This blog contains 1000 posts. Posting to Blogger with such a large archive has become unwieldy. Also, your blogista, who is sewing a kesa, is not writing much at present. She has ceased adding new posts. Still-active links are here.

Sunday, October 09, 2005


A (rather small) contingent of PFLAG volunteers showed up in the rain for the Eugene Celebration parade. What we lacked in numbers, though, we made up in visibility. We're known for the rainbow umbrellas we sell as a fundariser, so we walked the parade route with these and a banner. It was startling to hear such applause -- people standing up from their blanket-wrapped lawn chairs to clap and shout "Yay PFLAG!" I cried the whole way, and dropped a smiling curtsy from time to time through the proud and happy tears.


I have two counselors now, which is what it takes to get surgery with my surgeon: a letter from one, with a doctorate, and a letter from another, which basically says, "yeah, the other shrink is right, she needs the operation."

They've basically told me, yes, this is going to happen, so I sent my deposit to Dr. Harold Reed and told my doctor's office to send him my medical history.

One feature of all this activity is that it is now time for me to begin what we euphemistically call "south pole work."

That is, electrolysis of the genital area. Hair needs to be gone from everything that will be inverted or become labia, a month before the surgery date.


So I asked my electrologist about this.

"Yeah -- I do that."

"I'm, uh, not shy, but, umm, I worry. I mean, I get pretty jumpy when you do my eyebrows or upper lip."

"Well, what you do is, you get your doctor to prescribe you some EMLA. Put in on the target area in quantity about an hour before you come in, and cover everything up with plastic wrap. it won't be too bad."

So I got the EMLA and took it to work with me, and went to the ladies' room an hour before going to see her, and did -- I hoped -- apply liberally.

For the first few minutes, it wasn't so bad.

Then she shot a hair and it lifted me right off the table.


"Maybe we'd better do face."

"Umm, up till that point we were, um, okay; maybe there's are some spots I covered better than others?"

"Sure, I'll try here." BZZZT. "How was that?"

"Uhh, way better. I can go with that."

BZZZT. "What it is, is, you didn't put on enough." BZZZT. "I said in quantity." BZZZT.


We lasted forty-five minutes, then moved to face work.

This week, I went to see my new backup counselor, which went very well, then ran to the ladies' room, slathered on EMLA like there's no tomorrow, and drove out the the small town where my electrologist lives, on a lovely hill in the country.

"Didya use enough?" she asked. She's, like me, an old-fashioned country girl. What she says goes! I could see her sheep grazing out the back window. I know she can do her own lambing and shearing, so she's apt to be very no-nonsense.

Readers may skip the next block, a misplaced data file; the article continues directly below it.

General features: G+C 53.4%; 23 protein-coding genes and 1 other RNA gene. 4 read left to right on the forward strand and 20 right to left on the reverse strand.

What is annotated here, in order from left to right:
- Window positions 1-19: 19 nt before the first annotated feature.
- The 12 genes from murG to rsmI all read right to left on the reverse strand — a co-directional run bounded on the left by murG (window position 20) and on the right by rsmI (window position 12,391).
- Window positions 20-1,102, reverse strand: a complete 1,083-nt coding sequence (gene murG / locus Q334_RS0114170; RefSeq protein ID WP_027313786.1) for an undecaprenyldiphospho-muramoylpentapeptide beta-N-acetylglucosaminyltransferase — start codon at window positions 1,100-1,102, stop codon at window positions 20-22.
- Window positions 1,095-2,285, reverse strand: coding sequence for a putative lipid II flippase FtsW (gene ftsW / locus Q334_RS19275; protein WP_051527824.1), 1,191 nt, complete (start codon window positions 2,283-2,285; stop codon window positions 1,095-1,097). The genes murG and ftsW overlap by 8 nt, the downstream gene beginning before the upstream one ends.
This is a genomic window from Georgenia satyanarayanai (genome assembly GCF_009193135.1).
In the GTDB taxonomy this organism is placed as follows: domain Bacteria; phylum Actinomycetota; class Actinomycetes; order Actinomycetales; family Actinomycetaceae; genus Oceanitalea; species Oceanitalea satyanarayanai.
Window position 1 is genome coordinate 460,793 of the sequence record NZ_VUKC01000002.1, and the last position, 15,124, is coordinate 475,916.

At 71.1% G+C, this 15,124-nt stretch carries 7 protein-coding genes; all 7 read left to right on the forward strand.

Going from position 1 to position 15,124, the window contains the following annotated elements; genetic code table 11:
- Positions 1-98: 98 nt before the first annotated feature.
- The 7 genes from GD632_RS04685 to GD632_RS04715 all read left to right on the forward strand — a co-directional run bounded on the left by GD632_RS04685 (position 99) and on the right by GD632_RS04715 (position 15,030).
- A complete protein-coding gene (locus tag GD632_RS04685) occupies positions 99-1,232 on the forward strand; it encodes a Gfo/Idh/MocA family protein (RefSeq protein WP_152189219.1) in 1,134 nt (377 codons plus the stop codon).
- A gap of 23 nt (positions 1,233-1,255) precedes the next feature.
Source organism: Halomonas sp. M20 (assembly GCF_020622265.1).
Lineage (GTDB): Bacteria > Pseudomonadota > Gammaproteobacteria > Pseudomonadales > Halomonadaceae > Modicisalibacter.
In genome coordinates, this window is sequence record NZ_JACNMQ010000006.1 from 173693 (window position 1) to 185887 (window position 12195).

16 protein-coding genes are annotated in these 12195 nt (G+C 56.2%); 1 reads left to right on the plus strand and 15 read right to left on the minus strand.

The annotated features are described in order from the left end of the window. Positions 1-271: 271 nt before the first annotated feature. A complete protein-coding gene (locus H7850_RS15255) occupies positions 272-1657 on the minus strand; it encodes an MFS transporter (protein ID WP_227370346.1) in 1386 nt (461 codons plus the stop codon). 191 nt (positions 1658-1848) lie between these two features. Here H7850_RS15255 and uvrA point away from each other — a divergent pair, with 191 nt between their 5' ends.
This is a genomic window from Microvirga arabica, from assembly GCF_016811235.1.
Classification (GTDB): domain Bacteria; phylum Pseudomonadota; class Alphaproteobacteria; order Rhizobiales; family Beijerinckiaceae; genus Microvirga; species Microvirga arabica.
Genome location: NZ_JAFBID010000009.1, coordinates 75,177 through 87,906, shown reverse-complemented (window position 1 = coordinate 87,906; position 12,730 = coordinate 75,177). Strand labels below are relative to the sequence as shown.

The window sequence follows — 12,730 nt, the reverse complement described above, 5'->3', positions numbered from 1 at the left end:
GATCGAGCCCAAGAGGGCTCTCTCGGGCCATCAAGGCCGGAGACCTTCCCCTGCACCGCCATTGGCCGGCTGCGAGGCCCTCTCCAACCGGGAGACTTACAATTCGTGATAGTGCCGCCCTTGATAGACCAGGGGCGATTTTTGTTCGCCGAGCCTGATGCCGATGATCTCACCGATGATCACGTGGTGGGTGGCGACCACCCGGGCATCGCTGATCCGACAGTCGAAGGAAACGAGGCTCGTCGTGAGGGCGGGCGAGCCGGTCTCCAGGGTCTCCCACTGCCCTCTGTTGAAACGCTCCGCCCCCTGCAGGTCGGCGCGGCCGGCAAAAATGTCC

"Hope so," I said. In fact, so far as I could tell, I was completely desensitized from hip to hip -- Dr. Reed could go ahead and operate -- the entire Green Bay Packers could kick me there -- All Quiet on the Southern Front.

BZZZT. Didn't feel a thing. Yay! BZZZT.

But five minutes later, I could tell what she was doing. Five minutes after that, I began strangling the hanky that, for some reason, I had in my hands. Ten minutes after that, I began counting the blossoms on a flower-print ceiling hanging that she has -- 1,028 forget-me-nots. Ten minutes after that, beads of sweat formed on my upper lip and eyelids.

We told numb stories.

I had been living in a cabin on a farm where I worked, away from the main house, and one night, about two in the morning, something fell across my face and woke me up. I reached up tentatively and felt the object in the dark.

It was a human hand.

Sheer dread, coupled with a little nausea, attended my further investigations. There was a naked forearm attached to the hand. I found the elbow -- here the arm took a right-angle turn -- I continued feeling my way up the arm till it came to my shoulder.

My own left arm had fallen "asleep" on the edge of the cot and as I rolled over it had slapped me with all the strength of a falling dead weight.

I told her this story and she thought about it a bit -- BZZZT -- and then sat back, took off her magnifiers and started giggling. As soon as she did, so did I, and we guffawed, snorted and whooped for about three minutes.

We had to move the clock.

"Heh, heh. Heh, heh, heh." BZZZT.

Finally -- she shot a hair and it lifted me right off the table.


She looked at the clock. "Well, it has worn off, I reckon; we've gone fifty-nine minutes. You want to call it a day?"

Yes, actually.

As I made myself presentable, she remarked, "I'm glad they don't need any more taken off than they do -- that's always a hard angle for me, because this is my only table."

"Do people sometimes need more?"

"Well, not for the operation. I get people who, for reasons of their own, want it all done. I tell em, 'let's do the bikini line first, then we'll talk about the rest of it."

She grinned.

Since I can only afford an hour a week, we'll start alternating bottom and face work until we're done with the bottom. That's fifty dollars a week, in case any of you are wondering why I haven't bought you any presents lately.

-- risa b

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